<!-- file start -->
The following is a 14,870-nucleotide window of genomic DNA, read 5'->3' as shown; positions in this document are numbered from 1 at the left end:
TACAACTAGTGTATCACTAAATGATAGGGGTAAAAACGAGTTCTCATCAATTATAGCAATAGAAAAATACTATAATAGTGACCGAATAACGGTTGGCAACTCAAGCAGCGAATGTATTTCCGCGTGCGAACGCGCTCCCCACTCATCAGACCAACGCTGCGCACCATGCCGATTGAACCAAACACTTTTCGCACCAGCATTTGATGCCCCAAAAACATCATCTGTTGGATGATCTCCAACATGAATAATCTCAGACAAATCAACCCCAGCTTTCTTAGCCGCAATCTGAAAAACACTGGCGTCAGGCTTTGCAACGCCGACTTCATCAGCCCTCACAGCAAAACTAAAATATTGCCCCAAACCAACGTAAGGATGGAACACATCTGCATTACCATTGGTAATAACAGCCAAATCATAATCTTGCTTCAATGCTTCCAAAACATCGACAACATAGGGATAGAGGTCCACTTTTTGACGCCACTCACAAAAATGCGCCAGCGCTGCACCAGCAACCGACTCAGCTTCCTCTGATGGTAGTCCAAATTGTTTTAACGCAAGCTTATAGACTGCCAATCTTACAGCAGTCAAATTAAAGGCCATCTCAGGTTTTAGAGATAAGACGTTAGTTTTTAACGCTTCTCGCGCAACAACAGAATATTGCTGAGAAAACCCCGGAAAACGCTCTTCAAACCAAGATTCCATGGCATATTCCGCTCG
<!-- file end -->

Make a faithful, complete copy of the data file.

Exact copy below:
The following is a 14,870-nucleotide window of genomic DNA, read 5'->3' as shown; positions in this document are numbered from 1 at the left end:
TACAACTAGTGTATCACTAAATGATAGGGGTAAAAACGAGTTCTCATCAATTATAGCAATAGAAAAATACTATAATAGTGACCGAATAACGGTTGGCAACTCAAGCAGCGAATGTATTTCCGCGTGCGAACGCGCTCCCCACTCATCAGACCAACGCTGCGCACCATGCCGATTGAACCAAACACTTTTCGCACCAGCATTTGATGCCCCAAAAACATCATCTGTTGGATGATCTCCAACATGAATAATCTCAGACAAATCAACCCCAGCTTTCTTAGCCGCAATCTGAAAAACACTGGCGTCAGGCTTTGCAACGCCGACTTCATCAGCCCTCACAGCAAAACTAAAATATTGCCCCAAACCAACGTAAGGATGGAACACATCTGCATTACCATTGGTAATAACAGCCAAATCATAATCTTGCTTCAATGCTTCCAAAACATCGACAACATAGGGATAGAGGTCCACTTTTTGACGCCACTCACAAAAATGCGCCAGCGCTGCACCAGCAACCGACTCAGCTTCCTCTGATGGTAGTCCAAATTGTTTTAACGCAAGCTTATAGACTGCCAATCTTACAGCAGTCAAATTAAAGGCCATCTCAGGTTTTAGAGATAAGACGTTAGTTTTTAACGCTTCTCGCGCAACAACAGAATATTGCTGAGAAAACCCCGGAAAACGCTCTTCAAACCAAGATTCCATGGCATATTCCGCTCG